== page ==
Glossy video packages, crisp suits, $50K bonuses. This is a world still brand new to Francis Ngannou. Just five years ago, the man was homeless and didn’t even know that mixed martial arts existed. The only thing he knew, is that he saw something bigger for the life which contained him. Ngannou didn’t just see the vision behind closed eyes and admire it, he went out to seek it by any means necessary. For himself, for his family, for his village.
“Even during my pregnancy, [Francis Ngannou] was always moving so much I couldn’t sleep. But no, he wasn’t fighting. Never fighting. And he would never let someone hit another kid.” — Francis Ngannou’s mother
He was barely a teenager when he went to work in the sand mines. It even more brutal than it sounds. People lose their lives working a job like that. This was a realization that the future UFC heavyweight title challenger would become all too familiar with. He saw young boys and older men working side-by-side, making the same wage with backbreaking labor. Finally, he escaped. His next job was loading huge bundles of clothing into trucks. He made it into game. Although, most normal people wouldn’t consider throwing around over 200lbs a game.
“This is where I ended up when I left Batié. We would load and unload trucks. Carry the bags. These are clothes bundles and they weight between 55kg (121lbs) for the smaller one and up to 100kg (220lbs) or even more. We would have fun with the bundles. We would do tricks [loading them up]. — Francis Ngannou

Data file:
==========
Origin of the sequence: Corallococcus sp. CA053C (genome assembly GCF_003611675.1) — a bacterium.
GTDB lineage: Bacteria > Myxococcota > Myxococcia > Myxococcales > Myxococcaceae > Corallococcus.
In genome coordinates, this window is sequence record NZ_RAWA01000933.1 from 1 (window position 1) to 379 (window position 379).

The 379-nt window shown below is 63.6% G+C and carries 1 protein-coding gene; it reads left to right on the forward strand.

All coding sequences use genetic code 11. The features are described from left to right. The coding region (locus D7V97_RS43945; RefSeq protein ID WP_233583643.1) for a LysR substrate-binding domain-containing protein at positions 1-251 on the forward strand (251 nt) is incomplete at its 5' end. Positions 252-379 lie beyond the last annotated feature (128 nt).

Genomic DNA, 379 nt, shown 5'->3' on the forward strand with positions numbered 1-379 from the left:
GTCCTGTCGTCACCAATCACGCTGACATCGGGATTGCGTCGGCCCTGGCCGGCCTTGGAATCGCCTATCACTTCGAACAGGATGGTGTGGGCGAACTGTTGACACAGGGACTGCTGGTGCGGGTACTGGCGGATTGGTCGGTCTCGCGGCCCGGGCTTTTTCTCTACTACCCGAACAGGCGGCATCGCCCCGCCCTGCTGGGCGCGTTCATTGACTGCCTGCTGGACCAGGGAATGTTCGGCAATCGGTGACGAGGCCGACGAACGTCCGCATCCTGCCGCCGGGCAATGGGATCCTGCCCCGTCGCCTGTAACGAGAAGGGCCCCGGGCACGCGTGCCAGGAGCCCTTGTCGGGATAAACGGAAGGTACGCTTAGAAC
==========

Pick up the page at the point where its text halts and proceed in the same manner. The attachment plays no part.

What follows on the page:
Francis Ngannou doesn’t go into detail of how he ended up homeless in France, but that he was happy even when he was homeless. He wasn’t looking for a paradise that was already there. He was looking to build a paradise for himself. He eventually found a boxing gym, which finally led him to the MMA Factory. The rest is a history that is still being written with record-breaking punching power. Ngannou has been beating up head coach Fernand Lopez ever since.
— MMAFighting.com (@MMAFighting) November 30, 2017
“I understood quite quickly he was living in precarious situations. I reacted like i would usually do and gave him a bag with clothes and fighting gear and told him he had complete access to the gym. I had a session with him and I understood immediately that there was something different. […] The first day, I was pushing him around as I had better technique. So, I was able to compensate the raw strength advantage he had. But after a few weeks, I couldn’t have fun with him anymore. He would hurt me. He would beat me.” — Head coach Fernand Lopez of the MMA Factory.
This look back at the amazing journey Francis Ngannou has had comes directly behind the biggest fight of his life. In two weeks, he’ll fight Stipe Miocic for the UFC heavyweight title and look to land another uppercut heard ’round the round. However, for the people of Cameroon who already greet him as ‘champion’ when he returns to Africa, it’s clear that the decision that night doesn’t matter. Just like Ngannou’s search for his own paradise, the village isn’t looking for a champion to be crowned. They already have one.
“Him coming back to Cameroon excites us even more because despite all the honors, he still thinks about the village. It really honors us. It shows that this is someone that is proud of his culture and traditions.” – Tchouankam, the King of Batié.
This article first appeared on BJPenn.com on 1/6/2018.